When Vikings offensive line coach Steve Loney talks about the makeup of the line for the 2003 season, he quickly rattles off the names of starters Chris Liwienski (left guard), Matt Birk (center), Bryant McKinnie (left tackle) and Mike Rosenthal (right tackle). The name of right guard David Dixon does not come as quickly.
While it appears Dixon will enter training camp as the starter, there is little question the 10-year veteran will have to impress Loney and Mike Tice, who was the Vikings' offensive line coach before being elevated to the head job.
"I don't know if make or break," is the right term for Dixon's status, Loney said. "I want to give (Dixon) the proper respect because he has played a lot of years and given a lot of good snaps to the Minnesota Vikings, but at some point and time every guy's career comes to the end.
"For me, I talk in terms of make or break for let's say a guy that is in his fourth year and has been struggling. I wouldn't want to say make or break for Dave Dixon. I want to say that Dave, due to the number of years he has been in the league, you have to be wise in making sure that you can fill in for a person … depending on whether that's one or two years that a guy has left in his career. You have to make sure that either that or (in case of) injuries that you can solidly fill that position, and I think we are getting to that."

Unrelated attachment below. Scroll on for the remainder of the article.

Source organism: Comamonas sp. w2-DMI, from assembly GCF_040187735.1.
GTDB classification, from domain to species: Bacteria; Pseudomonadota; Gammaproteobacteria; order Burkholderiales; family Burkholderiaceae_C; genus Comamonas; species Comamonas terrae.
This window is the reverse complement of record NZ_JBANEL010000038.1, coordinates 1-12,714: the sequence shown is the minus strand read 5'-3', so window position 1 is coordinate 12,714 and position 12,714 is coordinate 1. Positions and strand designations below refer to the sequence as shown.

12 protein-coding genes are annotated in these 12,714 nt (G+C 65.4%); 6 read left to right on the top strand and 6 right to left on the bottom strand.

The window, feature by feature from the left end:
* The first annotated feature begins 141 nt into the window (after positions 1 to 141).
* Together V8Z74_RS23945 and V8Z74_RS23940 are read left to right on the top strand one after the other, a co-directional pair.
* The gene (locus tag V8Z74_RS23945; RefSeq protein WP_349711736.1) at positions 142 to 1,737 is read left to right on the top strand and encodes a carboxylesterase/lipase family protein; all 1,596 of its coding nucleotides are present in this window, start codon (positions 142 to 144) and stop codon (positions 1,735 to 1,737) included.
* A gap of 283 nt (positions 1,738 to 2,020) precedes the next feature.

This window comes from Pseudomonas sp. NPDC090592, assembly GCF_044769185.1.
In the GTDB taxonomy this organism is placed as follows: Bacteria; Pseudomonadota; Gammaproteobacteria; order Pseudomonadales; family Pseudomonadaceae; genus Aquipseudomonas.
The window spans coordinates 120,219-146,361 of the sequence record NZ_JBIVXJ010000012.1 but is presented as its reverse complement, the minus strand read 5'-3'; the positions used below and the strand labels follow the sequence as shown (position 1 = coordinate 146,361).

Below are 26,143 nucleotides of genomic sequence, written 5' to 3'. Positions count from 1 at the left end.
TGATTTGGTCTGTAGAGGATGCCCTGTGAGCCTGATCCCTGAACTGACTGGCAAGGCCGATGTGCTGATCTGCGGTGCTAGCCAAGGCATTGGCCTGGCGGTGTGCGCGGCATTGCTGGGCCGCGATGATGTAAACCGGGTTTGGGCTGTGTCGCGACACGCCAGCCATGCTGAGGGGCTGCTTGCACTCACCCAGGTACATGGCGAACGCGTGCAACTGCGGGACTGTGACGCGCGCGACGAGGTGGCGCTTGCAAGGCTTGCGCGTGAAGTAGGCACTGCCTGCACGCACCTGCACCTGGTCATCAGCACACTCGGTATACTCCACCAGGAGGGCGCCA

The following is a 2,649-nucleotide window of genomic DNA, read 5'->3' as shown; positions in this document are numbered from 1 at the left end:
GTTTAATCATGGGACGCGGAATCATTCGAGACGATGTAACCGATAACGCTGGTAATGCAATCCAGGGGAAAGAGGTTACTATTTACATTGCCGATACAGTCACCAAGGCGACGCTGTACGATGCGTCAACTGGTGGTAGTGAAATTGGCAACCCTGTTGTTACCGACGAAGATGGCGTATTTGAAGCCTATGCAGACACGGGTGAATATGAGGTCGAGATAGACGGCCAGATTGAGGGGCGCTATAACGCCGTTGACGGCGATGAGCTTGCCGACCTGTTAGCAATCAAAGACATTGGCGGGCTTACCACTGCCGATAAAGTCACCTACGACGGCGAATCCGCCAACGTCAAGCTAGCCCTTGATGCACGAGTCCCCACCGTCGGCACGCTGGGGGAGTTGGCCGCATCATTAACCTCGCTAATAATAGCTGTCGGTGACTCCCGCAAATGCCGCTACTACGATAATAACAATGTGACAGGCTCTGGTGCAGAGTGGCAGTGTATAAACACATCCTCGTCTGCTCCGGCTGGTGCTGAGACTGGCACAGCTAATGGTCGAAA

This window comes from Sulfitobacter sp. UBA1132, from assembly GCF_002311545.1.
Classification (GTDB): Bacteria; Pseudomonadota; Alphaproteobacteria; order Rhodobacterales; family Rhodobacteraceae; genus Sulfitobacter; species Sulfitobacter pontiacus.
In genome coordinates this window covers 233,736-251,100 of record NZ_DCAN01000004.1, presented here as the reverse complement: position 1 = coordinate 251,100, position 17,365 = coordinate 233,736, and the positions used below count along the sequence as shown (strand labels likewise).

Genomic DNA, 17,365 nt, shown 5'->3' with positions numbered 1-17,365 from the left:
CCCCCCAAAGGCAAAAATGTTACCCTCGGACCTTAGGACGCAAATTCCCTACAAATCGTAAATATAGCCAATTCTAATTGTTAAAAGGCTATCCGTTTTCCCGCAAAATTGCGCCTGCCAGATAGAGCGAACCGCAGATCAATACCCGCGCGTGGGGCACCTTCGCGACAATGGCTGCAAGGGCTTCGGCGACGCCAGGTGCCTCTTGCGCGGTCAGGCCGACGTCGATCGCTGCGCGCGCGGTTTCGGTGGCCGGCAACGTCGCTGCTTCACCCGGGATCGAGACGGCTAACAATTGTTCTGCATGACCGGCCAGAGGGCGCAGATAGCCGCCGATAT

The Vikings examined putting a weight clause in Dixon's contract this off-season. Dixon, whose weight has been a long-time concern of the organization, was listed at 6-5 and 359 pounds at the end of last season.
"I would say that's twofold," Loney said when asked about Dixon's weight. "Really it's the quickness of his feet that Dave has got to continually stay on top of. Now, the weight is the cause for things to slow down because as you carry too much weight and you can't move as well and some of those things. That's the issue that Dave is aware of and has talked to Mike (Tice) about.
"That is something that has always been a concern with Dave. He has got to stay on top of it. He has to be concerned about it or his weight gets out way too much. That's nothing new to Dave Dixon. That's something he has dealt with for a long time. But I think it's moving his feet is the thing he has to work to improve, and keeping his weight under control can help him do that, along with staying healthy. You put 340 pounds on those joints and it takes its toll."
Will Dixon's Challenger Emerge?
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